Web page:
Crocodilians are an economically, culturally, and biologically important group. To improve researchers’ ability to study genome structure, evolution, and gene regulation in the clade, we generated a high-quality de novo genome assembly of the saltwater crocodile, Crocodylus porosus, from Illumina short read data from genomic libraries and in vitro proximity-ligation libraries. The assembled genome is 2,123.5 Mb, with N50 scaffold size of 17.7 Mb and N90 scaffold size of 3.8 Mb. We then annotated this new assembly, increasing the number of annotated genes by 74%. In total, 96% of 23,242 annotated genes were associated with a functional protein domain. Furthermore, multiple noncoding functional regions and mappable genetic markers were identified. Upon analysis and overlapping the results of branch length estimation and site selection tests for detecting potential selection, we found 16 putative genes under positive selection in crocodilians, 10 in C. porosus and 6 in Alligator mississippiensis. The annotated C. porosus genome will serve as an important platform for osmoregulatory, physiological, and sex determination studies, as well as an important reference in investigating the phylogenetic relationships of crocodilians, birds, and other tetrapods.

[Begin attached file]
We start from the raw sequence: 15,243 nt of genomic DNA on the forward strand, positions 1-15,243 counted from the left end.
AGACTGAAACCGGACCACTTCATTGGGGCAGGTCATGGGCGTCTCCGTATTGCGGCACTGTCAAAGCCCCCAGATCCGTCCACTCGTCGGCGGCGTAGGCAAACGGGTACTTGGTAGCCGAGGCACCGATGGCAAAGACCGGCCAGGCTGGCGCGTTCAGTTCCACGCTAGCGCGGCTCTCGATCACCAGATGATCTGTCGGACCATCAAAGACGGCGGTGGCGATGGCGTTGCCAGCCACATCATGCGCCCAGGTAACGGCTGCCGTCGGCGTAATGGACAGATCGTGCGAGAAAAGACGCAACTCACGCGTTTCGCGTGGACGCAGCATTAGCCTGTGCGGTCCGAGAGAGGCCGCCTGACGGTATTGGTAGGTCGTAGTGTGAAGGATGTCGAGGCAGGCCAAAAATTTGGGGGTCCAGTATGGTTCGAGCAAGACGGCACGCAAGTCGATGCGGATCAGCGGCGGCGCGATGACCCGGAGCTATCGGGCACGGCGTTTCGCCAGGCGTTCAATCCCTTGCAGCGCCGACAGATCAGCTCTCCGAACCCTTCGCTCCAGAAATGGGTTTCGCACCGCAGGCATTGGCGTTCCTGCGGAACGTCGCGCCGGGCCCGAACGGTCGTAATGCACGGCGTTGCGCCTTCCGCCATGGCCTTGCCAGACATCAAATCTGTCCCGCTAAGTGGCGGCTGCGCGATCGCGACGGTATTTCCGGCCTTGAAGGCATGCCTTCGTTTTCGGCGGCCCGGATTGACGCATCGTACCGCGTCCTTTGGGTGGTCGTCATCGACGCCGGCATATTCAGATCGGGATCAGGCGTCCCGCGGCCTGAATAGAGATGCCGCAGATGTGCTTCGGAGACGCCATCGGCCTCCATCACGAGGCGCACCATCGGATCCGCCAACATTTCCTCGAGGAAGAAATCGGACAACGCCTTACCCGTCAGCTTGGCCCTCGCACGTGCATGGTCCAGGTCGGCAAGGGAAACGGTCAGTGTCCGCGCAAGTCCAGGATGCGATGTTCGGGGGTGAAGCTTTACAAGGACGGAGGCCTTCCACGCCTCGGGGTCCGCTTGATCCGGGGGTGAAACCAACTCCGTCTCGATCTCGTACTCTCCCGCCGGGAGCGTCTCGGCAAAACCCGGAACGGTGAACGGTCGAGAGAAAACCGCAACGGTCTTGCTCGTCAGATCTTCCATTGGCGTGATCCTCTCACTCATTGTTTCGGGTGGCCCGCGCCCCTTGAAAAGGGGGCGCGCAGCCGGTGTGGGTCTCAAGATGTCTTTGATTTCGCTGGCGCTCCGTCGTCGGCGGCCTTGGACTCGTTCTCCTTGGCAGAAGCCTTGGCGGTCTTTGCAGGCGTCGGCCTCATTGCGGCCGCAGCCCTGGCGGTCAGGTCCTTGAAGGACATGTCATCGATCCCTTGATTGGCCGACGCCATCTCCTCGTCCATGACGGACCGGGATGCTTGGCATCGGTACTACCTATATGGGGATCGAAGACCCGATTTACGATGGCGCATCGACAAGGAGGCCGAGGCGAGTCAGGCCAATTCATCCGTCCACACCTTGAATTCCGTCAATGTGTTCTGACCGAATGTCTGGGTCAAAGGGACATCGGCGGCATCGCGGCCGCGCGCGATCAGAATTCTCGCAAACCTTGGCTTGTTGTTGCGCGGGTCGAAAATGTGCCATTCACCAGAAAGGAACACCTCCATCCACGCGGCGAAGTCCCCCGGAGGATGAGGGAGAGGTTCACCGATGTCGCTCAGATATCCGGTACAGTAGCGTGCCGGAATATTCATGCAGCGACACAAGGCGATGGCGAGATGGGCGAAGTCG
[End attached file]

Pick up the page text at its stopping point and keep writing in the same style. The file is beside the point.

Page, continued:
Evolutionary History of the Toll-Like Receptor Gene Family across Vertebrates

Wed, 04 Dec 2019 00:00:00 GMT